In the development of the solicitation the department reviewed data and considered the number of jobs the economy will produce on its own in each sector. Currently the department is working with several organizations including: Brookings Institute, Brown University, Deloitte, Harvard Kennedy School of Government, Opportunity@Work and the University of Rhode Island.  Each is providing data and information to develop a baseline for the program and expected performance goals and metrics. The IG proposals will also be used as a key indicator of the workforce needed to fill existing vacancies and what new jobs will and can be generated by each of the Partnerships. The intent of this program is create and fund Partnerships that are employer driven, using industry experts to redirect how workforce training is designed to ensure jobs for program participants.
9. Where will data be available?
Data and information requests will be made available on the RJRI website.
10. In the overall mission: Is the DLT looking at all indicators across all different income, racial and ethnic
        groups longitudinally over time?
The Department is involved in longitudinal data studies with the Providence Plan and other state agencies to look at populations served by a variety of workforce and education programs. The information is used to inform program operators and policy leaders as to what interventions may and may not be effective with certain populations. The main purpose of RJRI is to address the skill needs of the workforce, to fill vacant positions and to design employer driven training programs that can make that happen.
11. Will the PowerPoint and the materials from the Pre-Proposal Conference be posted online?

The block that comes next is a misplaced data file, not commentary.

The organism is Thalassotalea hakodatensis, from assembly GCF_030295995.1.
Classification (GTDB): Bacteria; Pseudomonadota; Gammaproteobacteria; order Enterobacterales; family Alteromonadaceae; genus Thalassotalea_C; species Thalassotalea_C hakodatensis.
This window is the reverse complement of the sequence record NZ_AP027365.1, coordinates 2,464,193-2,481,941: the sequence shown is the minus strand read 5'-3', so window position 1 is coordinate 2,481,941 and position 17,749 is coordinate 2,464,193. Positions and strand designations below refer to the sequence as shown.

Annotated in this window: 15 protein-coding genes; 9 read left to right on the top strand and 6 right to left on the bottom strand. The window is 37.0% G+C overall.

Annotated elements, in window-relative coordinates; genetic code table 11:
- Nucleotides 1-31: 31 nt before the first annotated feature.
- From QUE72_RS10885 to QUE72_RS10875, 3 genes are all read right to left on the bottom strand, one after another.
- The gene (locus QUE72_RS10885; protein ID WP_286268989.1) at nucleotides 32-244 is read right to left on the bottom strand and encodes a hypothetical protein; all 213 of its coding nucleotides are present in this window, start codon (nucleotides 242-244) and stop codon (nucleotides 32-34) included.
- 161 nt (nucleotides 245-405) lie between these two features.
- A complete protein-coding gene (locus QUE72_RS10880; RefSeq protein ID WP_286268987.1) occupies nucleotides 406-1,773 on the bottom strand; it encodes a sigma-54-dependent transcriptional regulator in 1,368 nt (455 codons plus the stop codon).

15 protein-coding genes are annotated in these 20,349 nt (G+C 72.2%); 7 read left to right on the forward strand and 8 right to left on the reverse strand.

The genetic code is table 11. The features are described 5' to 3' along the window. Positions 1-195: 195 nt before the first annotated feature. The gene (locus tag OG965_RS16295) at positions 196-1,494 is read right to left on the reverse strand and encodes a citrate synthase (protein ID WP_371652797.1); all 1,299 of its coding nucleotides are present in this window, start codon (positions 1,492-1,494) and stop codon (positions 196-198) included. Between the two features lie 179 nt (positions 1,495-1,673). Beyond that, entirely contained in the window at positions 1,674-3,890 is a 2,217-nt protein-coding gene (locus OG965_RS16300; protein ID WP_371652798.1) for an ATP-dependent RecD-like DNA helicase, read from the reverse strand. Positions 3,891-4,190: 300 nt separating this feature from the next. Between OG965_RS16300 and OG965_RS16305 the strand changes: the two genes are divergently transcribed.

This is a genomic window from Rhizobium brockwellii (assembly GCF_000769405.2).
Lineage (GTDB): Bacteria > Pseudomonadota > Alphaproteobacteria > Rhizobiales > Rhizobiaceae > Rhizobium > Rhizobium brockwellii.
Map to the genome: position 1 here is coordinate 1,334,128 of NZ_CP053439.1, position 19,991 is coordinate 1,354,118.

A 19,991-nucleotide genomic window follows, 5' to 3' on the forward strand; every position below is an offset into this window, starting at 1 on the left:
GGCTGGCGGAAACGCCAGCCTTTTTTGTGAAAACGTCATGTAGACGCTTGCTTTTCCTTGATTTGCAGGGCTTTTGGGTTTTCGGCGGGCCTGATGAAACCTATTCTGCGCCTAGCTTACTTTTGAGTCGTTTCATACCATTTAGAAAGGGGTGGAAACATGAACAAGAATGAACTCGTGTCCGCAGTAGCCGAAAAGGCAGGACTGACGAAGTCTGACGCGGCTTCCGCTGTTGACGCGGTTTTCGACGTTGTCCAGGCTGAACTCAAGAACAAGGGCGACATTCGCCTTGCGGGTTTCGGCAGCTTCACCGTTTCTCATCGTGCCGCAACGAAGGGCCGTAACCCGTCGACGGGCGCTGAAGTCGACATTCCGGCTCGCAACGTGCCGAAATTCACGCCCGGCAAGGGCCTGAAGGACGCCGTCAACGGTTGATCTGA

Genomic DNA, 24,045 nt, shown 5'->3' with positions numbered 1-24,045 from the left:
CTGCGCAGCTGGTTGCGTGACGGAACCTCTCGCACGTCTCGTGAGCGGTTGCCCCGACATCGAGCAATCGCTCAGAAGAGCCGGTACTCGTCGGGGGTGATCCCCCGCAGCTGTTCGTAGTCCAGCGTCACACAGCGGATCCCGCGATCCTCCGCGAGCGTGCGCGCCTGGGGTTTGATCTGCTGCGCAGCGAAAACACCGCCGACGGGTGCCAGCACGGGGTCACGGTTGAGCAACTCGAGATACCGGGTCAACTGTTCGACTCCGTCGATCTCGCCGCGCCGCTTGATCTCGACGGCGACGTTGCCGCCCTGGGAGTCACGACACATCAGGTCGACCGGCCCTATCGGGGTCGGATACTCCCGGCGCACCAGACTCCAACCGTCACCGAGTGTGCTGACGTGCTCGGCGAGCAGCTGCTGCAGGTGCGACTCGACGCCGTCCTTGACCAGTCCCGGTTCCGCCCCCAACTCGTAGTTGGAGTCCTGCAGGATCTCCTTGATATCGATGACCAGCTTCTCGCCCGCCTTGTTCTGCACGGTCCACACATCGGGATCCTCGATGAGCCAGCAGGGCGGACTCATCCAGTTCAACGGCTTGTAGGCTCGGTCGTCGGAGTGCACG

You can view them, along with a copy of the Solicitation, at www.dlt.ri.gov/realjobs/ImpGrant.htm.
12. Do you typically provide the attendance sheet for others to view?
No, but we encourage you to register in the Real Jobs RI Directory to connect with other organizations that are interested in forming a partnership. You can register at http://www.dlt.ri.gov/realjobs/Connect.htm.
13. Who will be the Grant Advisor for my industry partnership?
Alyssa Alvarado will be the Grant Advisor for the defense and information technology industries. Julie O’Connell is the Grant Advisor for logistics and manufacturing. Robert Kalaskowski is the Grant Advisor for finance/insurance and the marine trades. Alyssa and Julie are joint Advisors for the hospitality industry. Alyssa and Rob share the construction industry, and Julie and Rob share the healthcare industry. Mallory McMahon is the Grant Advisor for the green sector. You can view their contact information on our website at www.dlt.ri.gov/realjobs/ContactRJRI.htm. Sectors that are not mentioned here will be assigned to a Grant Advisor once awards are made.



Technical Questions

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1. The Solicitation asks that the Lead Applicant and Fiscal Agent be the same entity. For a number of reasons, our          partnership would prefer to have these two positions separate. Is this allowable?